[0016] In one embodiment the invention is a composition having a DF measured at 130°C (60 Hz, 2kV) or 120°C (60 Hz, 8 kV) or 100°C (60 Hz, 8 kV) of < 0.5% and comprising a peroxide-crosslinked, high melt strength ethylene-based polymer made in a tubular reactor and modified with a monomeric chain transfer agent.

[0017] In one embodiment the invention is a composition having a DF measured at 130°C (60 Hz, 2kV) or 120°C (60 Hz, 8 kV) or 100°C (60 Hz, 8 kV) of < 0.5% and comprising a peroxide-crosslinked, high melt strength ethylene-based polymer made in a tubular reactor and modified with an asymmetrical polyene.

[0018] In one embodiment the invention is a composition having a DF measured at 130°C (60 Hz, 2kV) or 120°C (60 Hz, 8 kV) or 100°C (60 Hz, 8 kV) of < 0.5% and comprising a peroxide-crosslinked, high melt strength ethylene homopolymer made by a process using (A) a tubular reactor comprising i (i > 3) reaction zones in which (1) the peak temperature of the first reaction zone is greater than the peak temperature in the 1 th reaction zone, and (2) the pressure in each reactor zone is less than or equal to (<) 300 megaPascal (MPa), or < 280 MPa, or < 260 MPa, or < 240 MPa, or < 220 MPa, and (B) a chain transfer agent (CTA) that has a chain transfer constant (Cs) less than or equal to (<) 0.50, or (<) 0.35, or (<) 0.20, or (<) 0.15, or (<) 0.017, or < 0.015, or < 0.013, or < 0.011, or < 0.010. The Cs is calculated as described by Mortimer at 130°C and 1360 atmospheres (Ref. No. 1-3). The R value is > 1, or > 2, or > 3 (the R value is calculated as described in WO/2013/078018). The process by which the ethylene homopolymer (ethylene-based polymer) is made is more fully described in WO 2013/078018 and WO 2013/078224 both of which are incorporated by reference in their entirety.

[0019] In one embodiment the invention is a process of making an insulated wire or cable, the process comprising the steps of:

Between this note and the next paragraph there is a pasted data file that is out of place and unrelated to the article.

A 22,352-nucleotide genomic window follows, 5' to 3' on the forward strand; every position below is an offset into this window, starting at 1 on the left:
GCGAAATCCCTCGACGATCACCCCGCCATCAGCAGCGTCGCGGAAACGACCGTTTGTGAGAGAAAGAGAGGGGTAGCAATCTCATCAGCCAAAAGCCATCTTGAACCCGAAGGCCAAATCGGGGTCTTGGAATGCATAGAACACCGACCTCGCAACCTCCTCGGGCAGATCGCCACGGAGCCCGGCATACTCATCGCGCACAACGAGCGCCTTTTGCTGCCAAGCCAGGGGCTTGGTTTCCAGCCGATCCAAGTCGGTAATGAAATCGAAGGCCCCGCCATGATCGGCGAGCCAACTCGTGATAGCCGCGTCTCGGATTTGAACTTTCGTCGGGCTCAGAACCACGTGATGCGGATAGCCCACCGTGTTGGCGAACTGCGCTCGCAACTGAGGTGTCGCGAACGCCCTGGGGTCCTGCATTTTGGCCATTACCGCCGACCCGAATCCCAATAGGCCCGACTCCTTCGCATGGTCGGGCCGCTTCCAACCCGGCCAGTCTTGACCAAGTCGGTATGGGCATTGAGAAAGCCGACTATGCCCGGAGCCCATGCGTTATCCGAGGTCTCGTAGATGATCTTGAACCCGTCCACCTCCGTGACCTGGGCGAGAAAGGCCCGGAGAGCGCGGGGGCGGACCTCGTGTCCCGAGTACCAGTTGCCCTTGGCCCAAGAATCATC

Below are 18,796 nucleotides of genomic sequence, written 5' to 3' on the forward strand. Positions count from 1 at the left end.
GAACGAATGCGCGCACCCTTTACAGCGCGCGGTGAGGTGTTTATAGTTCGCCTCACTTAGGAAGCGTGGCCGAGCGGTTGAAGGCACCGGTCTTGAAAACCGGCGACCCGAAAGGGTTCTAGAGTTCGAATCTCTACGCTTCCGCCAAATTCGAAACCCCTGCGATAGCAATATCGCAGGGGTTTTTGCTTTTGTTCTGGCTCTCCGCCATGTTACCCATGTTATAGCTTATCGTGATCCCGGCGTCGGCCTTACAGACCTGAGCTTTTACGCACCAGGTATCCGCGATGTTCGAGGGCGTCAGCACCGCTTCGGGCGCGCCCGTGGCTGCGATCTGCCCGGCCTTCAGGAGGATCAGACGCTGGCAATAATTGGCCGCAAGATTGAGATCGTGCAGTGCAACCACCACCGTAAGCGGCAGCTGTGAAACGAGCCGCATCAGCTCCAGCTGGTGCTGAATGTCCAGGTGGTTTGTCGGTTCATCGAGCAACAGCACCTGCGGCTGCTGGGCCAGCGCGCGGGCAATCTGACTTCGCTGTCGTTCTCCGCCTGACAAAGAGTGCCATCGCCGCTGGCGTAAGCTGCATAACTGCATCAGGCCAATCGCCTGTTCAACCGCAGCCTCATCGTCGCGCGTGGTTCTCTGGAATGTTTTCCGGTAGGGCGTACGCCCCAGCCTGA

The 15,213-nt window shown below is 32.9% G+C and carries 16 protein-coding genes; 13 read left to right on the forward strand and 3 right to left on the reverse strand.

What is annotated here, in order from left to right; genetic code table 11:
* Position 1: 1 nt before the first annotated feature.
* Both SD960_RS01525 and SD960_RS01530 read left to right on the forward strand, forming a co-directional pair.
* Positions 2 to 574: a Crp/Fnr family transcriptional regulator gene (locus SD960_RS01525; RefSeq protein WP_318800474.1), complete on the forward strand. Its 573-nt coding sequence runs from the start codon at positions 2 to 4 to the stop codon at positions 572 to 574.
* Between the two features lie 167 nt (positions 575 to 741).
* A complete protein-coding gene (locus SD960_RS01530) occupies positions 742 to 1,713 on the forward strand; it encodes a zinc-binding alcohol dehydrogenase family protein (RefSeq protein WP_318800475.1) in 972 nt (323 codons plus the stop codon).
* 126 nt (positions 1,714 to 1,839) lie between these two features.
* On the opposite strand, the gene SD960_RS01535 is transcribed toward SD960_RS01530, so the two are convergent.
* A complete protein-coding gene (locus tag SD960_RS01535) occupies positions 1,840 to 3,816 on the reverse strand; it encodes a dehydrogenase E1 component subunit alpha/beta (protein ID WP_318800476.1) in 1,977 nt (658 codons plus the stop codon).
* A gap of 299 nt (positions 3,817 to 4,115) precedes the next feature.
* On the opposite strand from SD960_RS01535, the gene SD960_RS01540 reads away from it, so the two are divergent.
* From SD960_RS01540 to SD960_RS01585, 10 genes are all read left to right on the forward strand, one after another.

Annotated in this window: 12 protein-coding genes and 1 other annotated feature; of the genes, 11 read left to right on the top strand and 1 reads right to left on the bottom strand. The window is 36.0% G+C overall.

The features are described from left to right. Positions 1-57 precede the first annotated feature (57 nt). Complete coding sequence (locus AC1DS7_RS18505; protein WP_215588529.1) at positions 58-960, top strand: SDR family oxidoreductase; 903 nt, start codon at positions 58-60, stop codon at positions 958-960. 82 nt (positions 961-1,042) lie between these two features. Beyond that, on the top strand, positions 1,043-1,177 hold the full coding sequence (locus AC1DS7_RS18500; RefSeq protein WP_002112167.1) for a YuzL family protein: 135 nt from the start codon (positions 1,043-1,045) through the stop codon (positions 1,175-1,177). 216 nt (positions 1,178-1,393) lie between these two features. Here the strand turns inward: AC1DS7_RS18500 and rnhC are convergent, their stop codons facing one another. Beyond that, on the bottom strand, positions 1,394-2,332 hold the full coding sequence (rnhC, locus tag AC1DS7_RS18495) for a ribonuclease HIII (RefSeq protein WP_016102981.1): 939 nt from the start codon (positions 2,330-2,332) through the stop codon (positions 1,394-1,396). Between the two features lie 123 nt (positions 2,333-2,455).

(A) extruding onto a covered or uncovered metal conductor or optical fiber a composition having a DF measured at 130°C (60 Hz, 2kV) or 120°C (60 Hz, 8 kV) or 100°C (60 Hz, 8 kV) of < 0.5% and comprising:

(1) a high melt strength ethylene-based polymer made in a tubular reactor and modified with PPG AEMA, and

(2) a peroxide, and

(B) crosslinking the PPG AEMA modified, high melt strength ethylene-based polymer.

[0020] In one embodiment the invention is a process of making an insulated wire or cable, the process comprising the steps of:

(A) extruding onto a covered or uncovered metal conductor or optical fiber a composition having a DF measured at 130°C (60 Hz, 2kV) or 120°C (60 Hz, 8 kV) or 100°C (60 Hz, 8 kV) of < 0.5% and comprising:

(1) a high melt strength ethylene-based polymer made in a tubular reactor and modified with a di- or higher functional (meth)acrylate, e.g., 1,4-butane- diol dimethacrylate and

(2) a peroxide, and

(B) crosslinking the di- or higher functional (meth)acrylate modified, high melt strength ethylene-based polymer.

[0021] In one embodiment the invention is a process of making an insulated wire or cable, the process comprising the steps of:

(A) extruding onto a covered or uncovered metal conductor or optical fiber a composition having a DF measured at 130°C (60 Hz, 2kV) or 120°C (60 Hz,

8 kV) or 100°C (60 Hz, 8 kV) of < 0.5% and comprising:

(1) a high melt strength ethylene-based polymer made in a tubular reactor and modified with a monomeric chain transfer agent, and

(2) a peroxide, and (B) crosslinking the monomelic chain transfer agent modified, high melt strength ethylene-based polymer.

[0022] In one embodiment the invention is a process of making an insulated wire or cable, the process comprising the steps of:

(A) extruding onto a covered or uncovered metal conductor or optical fiber a composition having a DF measured at 130°C (60 Hz, 2kV) or 120°C (60 Hz, 8 kV) or 100°C (60 Hz, 8 kV) of < 0.5% and comprising: